Director: David F. Sandberg (2017)
Starring: Anthony LaPaglia, Samara Lee, Miranda Otto
Find it: IMDb
The prequel-to-the-prequel-to-The Conjuring, telling the story of how the doll that came to be in the possession of the Warren family came to be haunted in the first place. Confused yet? Don't worry, ultimately it's just another scary doll movie. When their daughter is killed in a tragic accident, the grieving Mullins family make a bargain with a/the devil, placing the 'Annabelle' doll at the heart of it.
Years later, a displaced orphanage is relocated to the Mullins farm. Mrs. Mullins (Otto) is disfigured and bedbound, Mr. Mullins (LaPaglia) a scary old grump who stomps around his own home looking like the last person who'd invite a houseful of orphans to come live with him. And yet, he does, and with it comes the warning that the girls should stay out of his dearly departed daughter's room. Naturally, it's only hours (minutes, in watching-the-movie time) before one of the girls goes snooping somewhere she shouldn't. Annabelle ensues.
As the title promises, Annabelle: Creation goes right back to the beginning, opening with the very carving of Annabelle herself. One of the major questions plaguing this mini-franchise has always been Annabelle's creepiness - why the hell would you purposefully make something so terrifying as Annabelle, and then market it for children? - and Creation does nothing to answer that. As we open, dollmaker Samuel finishes up crafting Annabelle, looks at it, and thinks 'yep, that's a job well done, sure that won't terrify anyone at all!'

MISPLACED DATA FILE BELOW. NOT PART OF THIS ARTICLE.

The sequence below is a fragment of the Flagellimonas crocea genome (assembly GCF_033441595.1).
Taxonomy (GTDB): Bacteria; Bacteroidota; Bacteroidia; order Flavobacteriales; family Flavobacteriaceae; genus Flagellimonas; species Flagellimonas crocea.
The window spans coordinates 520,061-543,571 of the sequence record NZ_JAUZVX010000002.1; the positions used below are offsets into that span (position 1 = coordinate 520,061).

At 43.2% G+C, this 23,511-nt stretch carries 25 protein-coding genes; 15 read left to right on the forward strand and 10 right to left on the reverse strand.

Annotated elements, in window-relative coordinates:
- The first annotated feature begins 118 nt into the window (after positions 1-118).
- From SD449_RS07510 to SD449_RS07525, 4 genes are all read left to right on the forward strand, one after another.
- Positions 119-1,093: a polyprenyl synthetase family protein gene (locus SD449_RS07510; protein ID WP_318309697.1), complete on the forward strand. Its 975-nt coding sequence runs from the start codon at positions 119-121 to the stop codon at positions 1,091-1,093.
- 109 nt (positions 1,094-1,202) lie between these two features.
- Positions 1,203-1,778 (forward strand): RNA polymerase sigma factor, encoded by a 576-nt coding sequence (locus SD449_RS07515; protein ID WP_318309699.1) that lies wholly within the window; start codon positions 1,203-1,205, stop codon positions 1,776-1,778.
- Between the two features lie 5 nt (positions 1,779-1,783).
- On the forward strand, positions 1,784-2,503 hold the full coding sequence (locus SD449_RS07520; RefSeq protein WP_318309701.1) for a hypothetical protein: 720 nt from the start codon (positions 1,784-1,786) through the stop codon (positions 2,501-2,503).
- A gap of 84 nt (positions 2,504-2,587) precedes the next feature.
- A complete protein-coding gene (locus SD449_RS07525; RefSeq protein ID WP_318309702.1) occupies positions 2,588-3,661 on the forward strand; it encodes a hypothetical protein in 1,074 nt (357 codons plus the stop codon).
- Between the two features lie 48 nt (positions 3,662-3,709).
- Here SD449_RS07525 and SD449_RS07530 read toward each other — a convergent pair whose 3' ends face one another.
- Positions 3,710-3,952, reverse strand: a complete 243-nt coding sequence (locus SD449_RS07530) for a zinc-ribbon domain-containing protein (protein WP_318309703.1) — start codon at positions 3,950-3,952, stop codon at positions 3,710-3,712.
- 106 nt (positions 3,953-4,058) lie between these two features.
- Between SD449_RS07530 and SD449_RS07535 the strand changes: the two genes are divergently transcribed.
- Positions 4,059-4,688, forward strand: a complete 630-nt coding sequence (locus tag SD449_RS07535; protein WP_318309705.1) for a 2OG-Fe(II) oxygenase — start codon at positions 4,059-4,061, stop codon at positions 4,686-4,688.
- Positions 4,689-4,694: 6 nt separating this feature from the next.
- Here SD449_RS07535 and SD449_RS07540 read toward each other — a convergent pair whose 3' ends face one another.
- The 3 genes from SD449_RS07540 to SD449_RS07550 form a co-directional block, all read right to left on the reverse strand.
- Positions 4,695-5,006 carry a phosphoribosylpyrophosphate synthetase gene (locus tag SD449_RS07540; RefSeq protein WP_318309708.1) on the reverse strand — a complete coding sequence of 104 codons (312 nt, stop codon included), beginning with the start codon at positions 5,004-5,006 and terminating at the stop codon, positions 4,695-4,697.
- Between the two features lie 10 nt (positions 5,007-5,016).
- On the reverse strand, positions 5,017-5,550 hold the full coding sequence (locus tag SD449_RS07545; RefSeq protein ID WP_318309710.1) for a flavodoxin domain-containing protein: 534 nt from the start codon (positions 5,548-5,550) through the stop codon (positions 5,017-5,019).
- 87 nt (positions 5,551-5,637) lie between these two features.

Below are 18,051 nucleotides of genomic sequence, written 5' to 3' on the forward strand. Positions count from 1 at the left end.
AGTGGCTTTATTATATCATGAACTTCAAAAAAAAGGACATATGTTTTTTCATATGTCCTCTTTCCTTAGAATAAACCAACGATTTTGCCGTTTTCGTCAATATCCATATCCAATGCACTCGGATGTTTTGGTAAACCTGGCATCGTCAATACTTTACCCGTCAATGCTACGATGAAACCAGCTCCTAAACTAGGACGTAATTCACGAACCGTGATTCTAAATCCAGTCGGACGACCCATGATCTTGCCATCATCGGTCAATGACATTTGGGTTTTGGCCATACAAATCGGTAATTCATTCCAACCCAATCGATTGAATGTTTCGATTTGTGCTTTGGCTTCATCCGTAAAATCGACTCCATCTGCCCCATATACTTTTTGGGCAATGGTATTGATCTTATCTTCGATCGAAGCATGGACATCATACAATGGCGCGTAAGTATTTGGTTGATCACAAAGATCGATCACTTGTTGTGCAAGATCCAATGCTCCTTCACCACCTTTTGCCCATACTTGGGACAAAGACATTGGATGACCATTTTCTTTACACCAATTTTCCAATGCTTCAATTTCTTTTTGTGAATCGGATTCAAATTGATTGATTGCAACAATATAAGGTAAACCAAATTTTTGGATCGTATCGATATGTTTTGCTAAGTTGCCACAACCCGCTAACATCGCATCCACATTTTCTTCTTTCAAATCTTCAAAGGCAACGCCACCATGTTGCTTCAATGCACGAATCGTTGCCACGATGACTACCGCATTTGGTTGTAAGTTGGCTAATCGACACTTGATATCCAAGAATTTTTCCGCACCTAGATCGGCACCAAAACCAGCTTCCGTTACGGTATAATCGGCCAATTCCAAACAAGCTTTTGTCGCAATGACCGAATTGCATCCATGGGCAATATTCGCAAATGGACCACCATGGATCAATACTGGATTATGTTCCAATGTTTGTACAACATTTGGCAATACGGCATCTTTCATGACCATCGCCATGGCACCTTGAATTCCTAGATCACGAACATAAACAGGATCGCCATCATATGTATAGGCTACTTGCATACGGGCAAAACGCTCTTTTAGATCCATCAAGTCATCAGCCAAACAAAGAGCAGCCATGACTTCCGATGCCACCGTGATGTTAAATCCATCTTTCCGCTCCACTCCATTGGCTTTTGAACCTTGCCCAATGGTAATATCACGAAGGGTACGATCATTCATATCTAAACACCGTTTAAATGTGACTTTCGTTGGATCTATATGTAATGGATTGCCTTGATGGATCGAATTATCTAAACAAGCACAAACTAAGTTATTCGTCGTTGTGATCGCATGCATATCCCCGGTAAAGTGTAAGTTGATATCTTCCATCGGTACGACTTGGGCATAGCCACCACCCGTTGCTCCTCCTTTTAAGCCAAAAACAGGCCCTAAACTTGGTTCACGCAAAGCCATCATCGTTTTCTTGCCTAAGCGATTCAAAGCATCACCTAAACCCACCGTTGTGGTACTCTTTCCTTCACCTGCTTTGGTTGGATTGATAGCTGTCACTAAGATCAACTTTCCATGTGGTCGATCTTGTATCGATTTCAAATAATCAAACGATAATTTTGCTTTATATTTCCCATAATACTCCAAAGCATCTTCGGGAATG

Like the Annabelle movie before it, Creation lacks the heart and soul of The Conjuring proper. Sure, there are the requisite jump scares and brilliantly banal monsters (most notably its scarecrow, and a cameo from The Conjuring 2's scary nun), but too often it feels as though it's just going through the motions, routinely lining up the shocks rather than plotting them organically. If you like watching screaming young girls and women being dragged off into the darkness or thrown against walls, then Creation is the movie for you.
While it works well in the moment (and cinema), it's instantly forgettable, and will be rather useless on the smaller screen, where its loud noises and jump scares will be helplessly dulled. The kids and their nun (the nice one, played by Stephanie Sigman) do well - and Otto and LaPaglia class the joint up too - but it desperately misses the warmth of Patrick Wilson and Vera Farmiga.
Annabelle: Creation is a fine cinema experience but a much less interesting story. The first three-quarters consist of by-the-numbers plotting and dull story. The rest of it is little more than a series of impressive but loud jump scares and cheap shocks. In the end, this dry, empty Annabelle prequel simply lacks the creativity to bring itself to life.